To be honest you don’t have ideal application during start-up development. Some actions are not so fast as you want. For instance you may have some heavy admin reports requests, some lazy import/exports actions, slow third part services network requests, etc…
But what if you have already some user traffic and your application just dies due to few non-optimized requests although overall application is fast enough? And your application just stop to respond. Why it happens? Due to request balancing.
Regular request balancer scheme
Usually you have static amount of application workers that process web requests. Assume you have 4 workers. Look at scheme below:
In this example only first 4 “slow-request” users are “happy”. Other users are waiting for response.
Your frontend or backend (it depends on your hosting scheme) server of-course have internal request queue and use some algorithm to queue requests. Let’s assume fist 4 users requested resources that are not optimized. So all available workers are busy. So any next request will be queued and will wait for free worker (even if it is very light and fast). Under load it looks like everything is slow or even does not response at all. What is solution in this case?
Actually all slow requests should be re-factored to background processes. But it takes more time! And you want solution ASAP otherwise you start-up is over. Obviously you can just increase amount of workers. But it does not help you when more users request slow resources . In order to save situation you need to use more smarter request queue.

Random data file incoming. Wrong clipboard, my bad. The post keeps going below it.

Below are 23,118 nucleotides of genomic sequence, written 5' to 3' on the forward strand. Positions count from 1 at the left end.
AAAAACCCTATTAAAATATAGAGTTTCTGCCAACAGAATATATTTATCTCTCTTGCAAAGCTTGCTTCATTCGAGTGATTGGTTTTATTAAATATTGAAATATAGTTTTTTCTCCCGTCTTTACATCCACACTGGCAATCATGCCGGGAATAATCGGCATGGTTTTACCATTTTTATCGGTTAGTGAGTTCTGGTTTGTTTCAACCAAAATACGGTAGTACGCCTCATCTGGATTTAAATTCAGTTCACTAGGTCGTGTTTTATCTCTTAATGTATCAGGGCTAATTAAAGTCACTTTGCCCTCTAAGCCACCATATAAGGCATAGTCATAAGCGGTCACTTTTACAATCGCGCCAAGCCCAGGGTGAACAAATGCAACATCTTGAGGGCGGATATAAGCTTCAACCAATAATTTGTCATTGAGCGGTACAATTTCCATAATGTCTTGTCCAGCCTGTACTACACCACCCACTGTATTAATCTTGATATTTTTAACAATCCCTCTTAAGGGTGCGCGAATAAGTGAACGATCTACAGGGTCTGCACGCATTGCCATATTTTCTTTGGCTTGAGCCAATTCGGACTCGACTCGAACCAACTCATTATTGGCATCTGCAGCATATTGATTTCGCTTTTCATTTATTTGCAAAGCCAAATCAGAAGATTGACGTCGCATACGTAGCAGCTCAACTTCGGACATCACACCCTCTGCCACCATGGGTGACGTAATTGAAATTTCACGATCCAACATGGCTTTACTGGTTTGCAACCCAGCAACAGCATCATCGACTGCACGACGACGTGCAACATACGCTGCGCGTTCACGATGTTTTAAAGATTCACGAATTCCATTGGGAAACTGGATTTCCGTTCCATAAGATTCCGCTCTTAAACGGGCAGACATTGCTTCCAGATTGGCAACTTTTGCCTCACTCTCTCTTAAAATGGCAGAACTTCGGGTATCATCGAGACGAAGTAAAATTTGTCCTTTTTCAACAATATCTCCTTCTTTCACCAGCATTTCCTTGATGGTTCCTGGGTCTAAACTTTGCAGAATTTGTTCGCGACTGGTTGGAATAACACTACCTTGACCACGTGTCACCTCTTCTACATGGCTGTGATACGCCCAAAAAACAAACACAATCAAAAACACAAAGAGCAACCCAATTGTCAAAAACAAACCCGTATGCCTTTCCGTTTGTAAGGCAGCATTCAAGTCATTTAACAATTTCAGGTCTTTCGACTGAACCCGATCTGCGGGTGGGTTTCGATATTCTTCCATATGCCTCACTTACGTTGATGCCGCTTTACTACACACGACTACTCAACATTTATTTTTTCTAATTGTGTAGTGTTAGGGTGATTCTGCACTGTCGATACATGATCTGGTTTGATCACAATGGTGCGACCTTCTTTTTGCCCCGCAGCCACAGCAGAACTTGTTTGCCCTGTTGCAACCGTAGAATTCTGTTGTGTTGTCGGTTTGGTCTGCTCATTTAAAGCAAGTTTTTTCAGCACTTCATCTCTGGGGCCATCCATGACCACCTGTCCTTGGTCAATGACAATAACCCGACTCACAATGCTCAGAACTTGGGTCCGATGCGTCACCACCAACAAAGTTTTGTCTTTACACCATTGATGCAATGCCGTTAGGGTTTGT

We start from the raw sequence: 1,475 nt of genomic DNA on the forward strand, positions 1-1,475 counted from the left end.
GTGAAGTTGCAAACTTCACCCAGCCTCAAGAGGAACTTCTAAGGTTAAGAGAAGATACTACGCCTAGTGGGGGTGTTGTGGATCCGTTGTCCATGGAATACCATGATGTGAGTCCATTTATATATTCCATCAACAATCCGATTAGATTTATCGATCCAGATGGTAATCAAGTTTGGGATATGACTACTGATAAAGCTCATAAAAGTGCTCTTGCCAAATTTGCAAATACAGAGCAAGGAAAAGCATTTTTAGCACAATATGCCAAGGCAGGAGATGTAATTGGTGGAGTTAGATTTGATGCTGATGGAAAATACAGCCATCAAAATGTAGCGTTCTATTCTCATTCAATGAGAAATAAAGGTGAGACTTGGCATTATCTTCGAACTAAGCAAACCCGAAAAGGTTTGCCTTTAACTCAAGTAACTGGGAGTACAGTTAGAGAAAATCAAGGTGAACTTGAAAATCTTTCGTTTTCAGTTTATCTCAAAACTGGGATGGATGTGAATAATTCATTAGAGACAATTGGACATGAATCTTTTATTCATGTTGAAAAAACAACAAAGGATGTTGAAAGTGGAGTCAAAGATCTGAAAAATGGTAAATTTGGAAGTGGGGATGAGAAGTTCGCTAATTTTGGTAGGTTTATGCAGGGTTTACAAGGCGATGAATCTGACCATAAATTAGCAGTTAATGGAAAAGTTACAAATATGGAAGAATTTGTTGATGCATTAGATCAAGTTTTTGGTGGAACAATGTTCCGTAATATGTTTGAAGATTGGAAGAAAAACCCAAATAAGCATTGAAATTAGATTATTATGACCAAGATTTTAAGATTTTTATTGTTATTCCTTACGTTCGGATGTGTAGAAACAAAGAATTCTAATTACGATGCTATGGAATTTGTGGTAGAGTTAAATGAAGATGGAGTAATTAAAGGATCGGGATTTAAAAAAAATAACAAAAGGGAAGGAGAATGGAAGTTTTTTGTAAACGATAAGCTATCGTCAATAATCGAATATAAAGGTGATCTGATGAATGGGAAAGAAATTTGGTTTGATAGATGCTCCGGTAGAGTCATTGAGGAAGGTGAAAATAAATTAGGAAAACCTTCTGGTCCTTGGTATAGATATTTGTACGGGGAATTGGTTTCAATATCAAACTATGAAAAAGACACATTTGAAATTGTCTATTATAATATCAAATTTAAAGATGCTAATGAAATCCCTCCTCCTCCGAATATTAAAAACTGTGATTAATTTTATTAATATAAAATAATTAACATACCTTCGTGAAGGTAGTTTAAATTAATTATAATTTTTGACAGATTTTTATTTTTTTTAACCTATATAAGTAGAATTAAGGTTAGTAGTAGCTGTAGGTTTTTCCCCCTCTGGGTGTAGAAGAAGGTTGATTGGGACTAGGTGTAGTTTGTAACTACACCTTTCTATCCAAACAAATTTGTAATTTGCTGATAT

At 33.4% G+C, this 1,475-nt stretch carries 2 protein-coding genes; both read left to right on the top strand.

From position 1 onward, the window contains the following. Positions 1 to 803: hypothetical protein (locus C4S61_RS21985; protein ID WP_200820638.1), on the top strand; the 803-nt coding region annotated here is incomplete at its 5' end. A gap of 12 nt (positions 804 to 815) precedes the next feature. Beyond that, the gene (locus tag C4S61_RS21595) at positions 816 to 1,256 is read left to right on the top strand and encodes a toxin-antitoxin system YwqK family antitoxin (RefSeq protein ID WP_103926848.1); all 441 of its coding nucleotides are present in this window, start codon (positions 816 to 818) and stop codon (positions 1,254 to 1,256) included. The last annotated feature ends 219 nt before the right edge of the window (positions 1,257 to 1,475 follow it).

Let’s conсider next approach. What if your balancer can have two queues one for “slow” and another for “fast” requests. Balancer may match “slow” requests by protocol, url, etc and put they in to “slow” queue. Another requests are put in to “fast” queue. Then you may limit parallel processing to 1 or 2 requests in “slow” queue. Thereby your will have always free workers for “fast” queue.
“Slow-Fast” request balancer scheme
In this example only 3 “slow-request” users are waiting for response. All “fast-request” users are “happy”.
Haproxy as “Slow-Fast” request balancer
The main idea is setup HAProxy as your main front-end that use old frontend as backend.
Then configure two backends as queues – one for slow requests and default for other requests. In terms of HAProxy configuration it can be implemented as:
frontend MAIN ... acl slow_path1 path_req -i /admin/report1 acl slow_path2 path_req -i /admin/report2 ... use_backend SLOW_APP if slow_path1 METH_GET use_backend SLOW_APP if slow_path2 METH_GET ... default_backend FAST_APP backend FAST_APP ... server app APP_SERVER_IP:80 minconn 500 maxconn 500 backend SLOW_APP ... server app APP_SERVER_IP:80 minconn 2 maxconn 2
As we see balancer has two backends section that points to the same application host. But they have different limits. FAST_APP backend limits inbound traffic to 500 concurrent connections and SLOW_APP limits to only 2. The amount of concurrent connections in slow backend depends on total amount of your application workers. Usually is 50% from the amount of total workers. For instance if you have 2 master unicorn processes with 2 workers each minconn should be 2.
It has two backends – APPLICATION_FAST and APPLICATION_SLOW. Both point to the same application server but with different queue limits. In frontend section we define acls for GET/POST urls slow_urls_get/slow_urls/post that read list of url-regexp from corresponding files. Then we specify APPLICATION_SLOW for these acls and APPLICATION_FAST for any other requests. In this way it works.
Stay tuned and you will find out how to setup HAProxy as request balancer for your Heroku application.